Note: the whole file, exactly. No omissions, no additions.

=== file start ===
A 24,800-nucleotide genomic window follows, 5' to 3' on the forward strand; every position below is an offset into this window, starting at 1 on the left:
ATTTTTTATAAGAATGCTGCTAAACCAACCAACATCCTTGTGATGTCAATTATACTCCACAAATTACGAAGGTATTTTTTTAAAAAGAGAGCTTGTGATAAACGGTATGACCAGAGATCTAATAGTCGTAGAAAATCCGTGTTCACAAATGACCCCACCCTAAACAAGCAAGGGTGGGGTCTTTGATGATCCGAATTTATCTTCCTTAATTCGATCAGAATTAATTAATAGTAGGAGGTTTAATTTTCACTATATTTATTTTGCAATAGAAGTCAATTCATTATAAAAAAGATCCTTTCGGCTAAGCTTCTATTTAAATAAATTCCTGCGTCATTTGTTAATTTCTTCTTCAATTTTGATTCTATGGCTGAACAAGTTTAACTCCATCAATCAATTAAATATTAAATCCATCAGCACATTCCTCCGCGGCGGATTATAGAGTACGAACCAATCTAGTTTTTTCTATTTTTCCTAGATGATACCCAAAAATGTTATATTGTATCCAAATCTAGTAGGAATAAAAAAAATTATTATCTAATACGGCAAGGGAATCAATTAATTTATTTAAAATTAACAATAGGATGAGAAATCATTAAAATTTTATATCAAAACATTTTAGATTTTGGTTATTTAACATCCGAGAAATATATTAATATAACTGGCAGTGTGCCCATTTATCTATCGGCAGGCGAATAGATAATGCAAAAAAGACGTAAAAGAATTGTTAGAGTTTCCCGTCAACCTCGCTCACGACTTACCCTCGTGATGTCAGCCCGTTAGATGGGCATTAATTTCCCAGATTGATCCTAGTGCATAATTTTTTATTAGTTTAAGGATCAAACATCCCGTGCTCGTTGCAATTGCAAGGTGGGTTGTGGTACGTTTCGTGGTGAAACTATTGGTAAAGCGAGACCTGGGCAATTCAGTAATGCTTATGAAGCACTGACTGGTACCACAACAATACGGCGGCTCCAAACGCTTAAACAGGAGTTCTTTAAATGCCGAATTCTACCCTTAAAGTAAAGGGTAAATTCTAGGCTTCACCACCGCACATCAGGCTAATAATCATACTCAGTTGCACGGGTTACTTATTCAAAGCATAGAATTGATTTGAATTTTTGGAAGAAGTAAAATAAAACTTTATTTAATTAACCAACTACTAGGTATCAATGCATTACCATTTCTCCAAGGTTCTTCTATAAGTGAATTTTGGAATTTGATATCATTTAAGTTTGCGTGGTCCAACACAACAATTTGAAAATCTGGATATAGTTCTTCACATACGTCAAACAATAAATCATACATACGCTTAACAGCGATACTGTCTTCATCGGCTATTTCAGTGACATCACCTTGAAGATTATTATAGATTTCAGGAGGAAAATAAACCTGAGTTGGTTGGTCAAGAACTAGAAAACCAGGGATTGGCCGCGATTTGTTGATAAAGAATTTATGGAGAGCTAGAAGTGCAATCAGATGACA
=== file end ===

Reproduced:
A 24,800-nucleotide genomic window follows, 5' to 3' on the forward strand; every position below is an offset into this window, starting at 1 on the left:
ATTTTTTATAAGAATGCTGCTAAACCAACCAACATCCTTGTGATGTCAATTATACTCCACAAATTACGAAGGTATTTTTTTAAAAAGAGAGCTTGTGATAAACGGTATGACCAGAGATCTAATAGTCGTAGAAAATCCGTGTTCACAAATGACCCCACCCTAAACAAGCAAGGGTGGGGTCTTTGATGATCCGAATTTATCTTCCTTAATTCGATCAGAATTAATTAATAGTAGGAGGTTTAATTTTCACTATATTTATTTTGCAATAGAAGTCAATTCATTATAAAAAAGATCCTTTCGGCTAAGCTTCTATTTAAATAAATTCCTGCGTCATTTGTTAATTTCTTCTTCAATTTTGATTCTATGGCTGAACAAGTTTAACTCCATCAATCAATTAAATATTAAATCCATCAGCACATTCCTCCGCGGCGGATTATAGAGTACGAACCAATCTAGTTTTTTCTATTTTTCCTAGATGATACCCAAAAATGTTATATTGTATCCAAATCTAGTAGGAATAAAAAAAATTATTATCTAATACGGCAAGGGAATCAATTAATTTATTTAAAATTAACAATAGGATGAGAAATCATTAAAATTTTATATCAAAACATTTTAGATTTTGGTTATTTAACATCCGAGAAATATATTAATATAACTGGCAGTGTGCCCATTTATCTATCGGCAGGCGAATAGATAATGCAAAAAAGACGTAAAAGAATTGTTAGAGTTTCCCGTCAACCTCGCTCACGACTTACCCTCGTGATGTCAGCCCGTTAGATGGGCATTAATTTCCCAGATTGATCCTAGTGCATAATTTTTTATTAGTTTAAGGATCAAACATCCCGTGCTCGTTGCAATTGCAAGGTGGGTTGTGGTACGTTTCGTGGTGAAACTATTGGTAAAGCGAGACCTGGGCAATTCAGTAATGCTTATGAAGCACTGACTGGTACCACAACAATACGGCGGCTCCAAACGCTTAAACAGGAGTTCTTTAAATGCCGAATTCTACCCTTAAAGTAAAGGGTAAATTCTAGGCTTCACCACCGCACATCAGGCTAATAATCATACTCAGTTGCACGGGTTACTTATTCAAAGCATAGAATTGATTTGAATTTTTGGAAGAAGTAAAATAAAACTTTATTTAATTAACCAACTACTAGGTATCAATGCATTACCATTTCTCCAAGGTTCTTCTATAAGTGAATTTTGGAATTTGATATCATTTAAGTTTGCGTGGTCCAACACAACAATTTGAAAATCTGGATATAGTTCTTCACATACGTCAAACAATAAATCATACATACGCTTAACAGCGATACTGTCTTCATCGGCTATTTCAGTGACATCACCTTGAAGATTATTATAGATTTCAGGAGGAAAATAAACCTGAGTTGGTTGGTCAAGAACTAGAAAACCAGGGATTGGCCGCGATTTGTTGATAAAGAATTTATGGAGAGCTAGAAGTGCAATCAGATGACA